While the President was passionate about selling the so-called “mass line” in his victory speech, he at the same time lamented about the Opposition sweeping slots, especially in the central region.
But is the Opposition part of the mass line the President talked about or not? I could understand where Mr Museveni was coming from, but I think he fell short of distinguishing between party and the nation, at least in as far as his body language was concerned.
As the political party in power, the NRM was genuinely aggrieved for having lost key positions in Parliament, including more than 20 ministers. But then, the President needed to clearly show his willingness to work with all people’s chosen MPs in order to drive the mass line agenda. The President’s belief that those on the Opposition are lost and useless, is not good for nation-building.
I have much respect for the youth who exercised self-belief and determination to oust erstwhile revered old guards who were too comfortable in their positions.
Vice President Edward Ssekandi was, for example, a centre of ridicule on social media for much of the previous years, as many people felt his contribution wasn’t easily visible. For him to have been defeated was a silent show of people’s power.
This way, life balances up somehow. I later heard the NRM vice chairman Moses Kigongo on a talk show, also suggesting infrastructure in Kampala is lacking because the city is in the hands of the Opposition!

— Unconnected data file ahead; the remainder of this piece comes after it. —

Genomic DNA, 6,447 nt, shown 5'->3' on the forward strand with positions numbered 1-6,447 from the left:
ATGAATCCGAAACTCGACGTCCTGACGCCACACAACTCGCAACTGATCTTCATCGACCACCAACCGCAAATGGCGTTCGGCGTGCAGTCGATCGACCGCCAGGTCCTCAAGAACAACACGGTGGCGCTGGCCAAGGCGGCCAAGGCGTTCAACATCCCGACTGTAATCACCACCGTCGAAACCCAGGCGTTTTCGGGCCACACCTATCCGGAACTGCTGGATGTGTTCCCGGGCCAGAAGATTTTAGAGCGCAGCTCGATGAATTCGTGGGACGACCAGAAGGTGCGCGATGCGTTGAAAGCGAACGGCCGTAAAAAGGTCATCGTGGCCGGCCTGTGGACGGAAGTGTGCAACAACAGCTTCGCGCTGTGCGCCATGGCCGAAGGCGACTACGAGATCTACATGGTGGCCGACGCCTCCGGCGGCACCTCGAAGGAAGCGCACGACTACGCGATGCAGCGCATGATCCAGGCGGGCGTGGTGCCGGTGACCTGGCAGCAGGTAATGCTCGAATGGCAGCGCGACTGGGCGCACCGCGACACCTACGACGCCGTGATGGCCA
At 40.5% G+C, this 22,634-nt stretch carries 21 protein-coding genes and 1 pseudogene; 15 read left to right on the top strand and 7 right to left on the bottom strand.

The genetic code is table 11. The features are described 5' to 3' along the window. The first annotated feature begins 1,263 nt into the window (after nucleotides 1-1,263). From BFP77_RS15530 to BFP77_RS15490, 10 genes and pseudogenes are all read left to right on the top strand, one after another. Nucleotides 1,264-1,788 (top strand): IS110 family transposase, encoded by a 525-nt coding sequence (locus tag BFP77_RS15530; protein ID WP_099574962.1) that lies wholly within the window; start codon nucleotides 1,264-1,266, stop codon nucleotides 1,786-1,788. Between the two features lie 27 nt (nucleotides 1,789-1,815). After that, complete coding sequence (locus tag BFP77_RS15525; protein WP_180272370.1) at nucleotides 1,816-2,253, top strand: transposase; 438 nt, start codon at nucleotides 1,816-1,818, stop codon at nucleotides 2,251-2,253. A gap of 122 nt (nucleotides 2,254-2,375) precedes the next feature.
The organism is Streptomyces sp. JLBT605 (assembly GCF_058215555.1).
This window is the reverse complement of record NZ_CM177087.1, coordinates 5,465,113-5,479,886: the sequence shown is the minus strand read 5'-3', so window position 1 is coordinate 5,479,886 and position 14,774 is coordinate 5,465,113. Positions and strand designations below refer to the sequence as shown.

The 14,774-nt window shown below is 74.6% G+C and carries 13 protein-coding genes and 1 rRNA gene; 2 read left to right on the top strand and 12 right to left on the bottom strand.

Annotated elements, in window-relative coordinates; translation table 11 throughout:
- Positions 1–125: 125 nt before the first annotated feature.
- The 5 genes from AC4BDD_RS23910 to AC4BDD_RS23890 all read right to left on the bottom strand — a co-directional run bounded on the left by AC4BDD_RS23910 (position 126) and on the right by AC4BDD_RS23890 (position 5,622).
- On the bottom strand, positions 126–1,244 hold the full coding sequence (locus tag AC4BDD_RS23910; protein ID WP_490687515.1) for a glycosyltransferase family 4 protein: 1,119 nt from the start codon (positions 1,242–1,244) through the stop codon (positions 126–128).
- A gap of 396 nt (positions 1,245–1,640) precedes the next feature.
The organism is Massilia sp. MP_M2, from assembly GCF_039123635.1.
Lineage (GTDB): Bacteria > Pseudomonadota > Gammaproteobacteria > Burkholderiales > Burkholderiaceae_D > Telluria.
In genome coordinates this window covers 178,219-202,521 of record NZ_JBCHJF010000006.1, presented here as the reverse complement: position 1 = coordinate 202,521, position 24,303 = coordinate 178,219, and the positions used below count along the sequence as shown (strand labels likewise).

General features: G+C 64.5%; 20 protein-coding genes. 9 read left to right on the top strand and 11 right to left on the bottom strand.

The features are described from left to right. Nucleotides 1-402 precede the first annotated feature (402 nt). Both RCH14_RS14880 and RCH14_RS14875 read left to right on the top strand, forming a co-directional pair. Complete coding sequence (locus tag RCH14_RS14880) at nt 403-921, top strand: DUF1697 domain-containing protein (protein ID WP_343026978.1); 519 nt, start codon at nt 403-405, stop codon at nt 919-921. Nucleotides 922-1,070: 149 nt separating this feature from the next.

Again, this defeats the “Mass line” ideology. My understanding of “mass line,” if well-intentioned, is that despite our political, ideological, tribal, religious or social differences, we are all Ugandans and deserve to enjoy our country equally.
The President needs to emphasise his idea in this way so that political differences do not necessarily warrant sections of our society to be deemed as “useless” and therefore undeserving.
Kampala may be in the hands of the Opposition, but in a situation where there is good will, the government should be able to establish public relations lines with the Opposition in as far as achieving common good is concerned. Therefore, what ought to be done for the good of the city should be done irrespective of who is holding whatever political position in the city.
I also understand and appreciate the NRM’s contribution in bringing peace and all its achievements. However, I disagree with the idea that only NRM people should be elected into positions , if services are to be provided. Let us try to guard against political suffocation, and allow a situation where every Ugandan enjoys equal rights.
It shouldn’t be a bad thing for a 38-year-old to try his chances at leading the country if they qualify. Yet on the campaign trail, I heard echos of NUP’s Robert Kyagulanyi being underrated for being a musician from the ghetto, as if that should make him less of a credible candidate to lead the country.
In the Mass line, we should be seeing one another as different branches of the same tree., each playing some role.